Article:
The model for this watercolor in neo-Pointilist style was the painting "The fall of the rebellious angels" by Pieter Bruegel the Elder, which hangs in Brussels. It shows the struggle of some bright, shiny angels fighting against all sorts of demonic creatures. The peculiarity of the Breuegl painting lies in the patchy composition, which creates the impression that this fight will never end. The angels are by no means depicted heroically and in a victorious pose (as is usually the case when depicting St. Michael). Instead, they are barely discernible in the seemingly endless throng of evil. It is rather the struggle of two equally powerful parties that will never end.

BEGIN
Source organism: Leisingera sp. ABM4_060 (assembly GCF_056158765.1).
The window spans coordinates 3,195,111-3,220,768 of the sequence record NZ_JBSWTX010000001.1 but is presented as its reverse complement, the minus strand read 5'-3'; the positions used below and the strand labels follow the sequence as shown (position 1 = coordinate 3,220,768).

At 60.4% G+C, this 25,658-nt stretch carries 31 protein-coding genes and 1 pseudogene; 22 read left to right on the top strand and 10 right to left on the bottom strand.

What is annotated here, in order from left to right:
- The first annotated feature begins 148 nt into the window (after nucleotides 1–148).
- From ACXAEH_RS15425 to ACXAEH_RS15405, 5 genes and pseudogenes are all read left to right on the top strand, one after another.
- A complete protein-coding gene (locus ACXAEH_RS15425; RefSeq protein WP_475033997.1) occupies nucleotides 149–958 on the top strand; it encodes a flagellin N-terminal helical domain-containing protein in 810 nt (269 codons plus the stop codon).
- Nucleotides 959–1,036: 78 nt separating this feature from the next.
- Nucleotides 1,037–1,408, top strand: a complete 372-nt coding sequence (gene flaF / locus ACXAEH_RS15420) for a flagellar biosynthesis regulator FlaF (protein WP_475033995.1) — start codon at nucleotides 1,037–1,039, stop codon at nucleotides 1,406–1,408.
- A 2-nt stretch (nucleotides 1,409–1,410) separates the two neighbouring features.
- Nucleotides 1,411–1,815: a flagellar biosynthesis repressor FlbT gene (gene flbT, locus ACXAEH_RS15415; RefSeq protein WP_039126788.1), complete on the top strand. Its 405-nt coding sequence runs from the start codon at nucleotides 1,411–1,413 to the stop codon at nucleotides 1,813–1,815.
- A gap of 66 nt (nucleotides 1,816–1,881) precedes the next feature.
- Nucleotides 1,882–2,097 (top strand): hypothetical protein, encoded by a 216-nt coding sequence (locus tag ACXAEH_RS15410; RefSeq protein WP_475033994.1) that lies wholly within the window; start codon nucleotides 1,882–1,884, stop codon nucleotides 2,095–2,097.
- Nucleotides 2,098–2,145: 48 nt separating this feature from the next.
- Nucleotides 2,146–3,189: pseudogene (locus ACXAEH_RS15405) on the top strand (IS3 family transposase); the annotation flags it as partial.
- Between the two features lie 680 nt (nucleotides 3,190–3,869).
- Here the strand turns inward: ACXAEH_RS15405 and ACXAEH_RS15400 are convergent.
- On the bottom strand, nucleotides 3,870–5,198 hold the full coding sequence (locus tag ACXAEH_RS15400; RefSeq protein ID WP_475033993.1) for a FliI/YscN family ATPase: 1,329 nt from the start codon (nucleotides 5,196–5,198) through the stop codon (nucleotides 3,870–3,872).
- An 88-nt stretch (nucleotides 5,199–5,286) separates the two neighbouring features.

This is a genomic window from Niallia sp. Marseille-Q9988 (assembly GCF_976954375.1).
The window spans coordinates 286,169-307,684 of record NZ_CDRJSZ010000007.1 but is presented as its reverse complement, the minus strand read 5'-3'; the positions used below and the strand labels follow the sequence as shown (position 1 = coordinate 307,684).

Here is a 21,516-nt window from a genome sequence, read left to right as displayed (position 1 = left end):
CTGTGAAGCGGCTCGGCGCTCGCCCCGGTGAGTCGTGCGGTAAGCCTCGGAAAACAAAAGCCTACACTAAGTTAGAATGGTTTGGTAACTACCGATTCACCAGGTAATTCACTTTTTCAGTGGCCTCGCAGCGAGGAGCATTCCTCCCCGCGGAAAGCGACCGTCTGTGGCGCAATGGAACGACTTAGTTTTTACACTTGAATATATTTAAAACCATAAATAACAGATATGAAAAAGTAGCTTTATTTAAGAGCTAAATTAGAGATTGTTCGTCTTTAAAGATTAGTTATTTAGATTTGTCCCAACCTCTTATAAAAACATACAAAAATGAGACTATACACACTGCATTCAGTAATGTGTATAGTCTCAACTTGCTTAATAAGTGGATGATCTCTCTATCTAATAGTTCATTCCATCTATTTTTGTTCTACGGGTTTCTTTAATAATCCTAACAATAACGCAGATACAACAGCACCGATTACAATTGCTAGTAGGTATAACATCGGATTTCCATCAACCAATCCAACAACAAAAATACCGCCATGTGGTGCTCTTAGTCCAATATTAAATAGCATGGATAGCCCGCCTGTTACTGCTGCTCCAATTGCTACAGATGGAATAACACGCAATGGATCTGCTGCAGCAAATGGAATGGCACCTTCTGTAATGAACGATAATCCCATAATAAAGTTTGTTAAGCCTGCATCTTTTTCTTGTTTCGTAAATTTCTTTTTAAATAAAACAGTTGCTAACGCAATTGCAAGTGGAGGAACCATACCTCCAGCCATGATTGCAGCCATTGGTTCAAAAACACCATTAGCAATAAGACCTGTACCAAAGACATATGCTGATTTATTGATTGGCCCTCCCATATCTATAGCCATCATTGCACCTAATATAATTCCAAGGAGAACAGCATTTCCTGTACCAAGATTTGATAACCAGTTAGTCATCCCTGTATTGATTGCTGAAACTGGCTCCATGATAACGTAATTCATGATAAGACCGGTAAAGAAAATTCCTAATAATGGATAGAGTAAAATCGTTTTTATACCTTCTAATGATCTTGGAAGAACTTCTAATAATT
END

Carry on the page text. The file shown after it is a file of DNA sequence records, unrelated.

The watercolor consists of colored dots of different sizes. It looks brighter and fresher than the Bruegel painting, but only if you see it sharply (short-sighted people, that is, with glasses). On the other hand, if you take off your glasses (or squint your eyes), the white spaces dissolve. The color gains over the white area and joins directly with the surrounding colors to form a soft overall mass. The impression of this "merged image" is darker, more intense, more powerful. The colored areas wrestle with each other, they merge and dissolve (especially the white and black dots).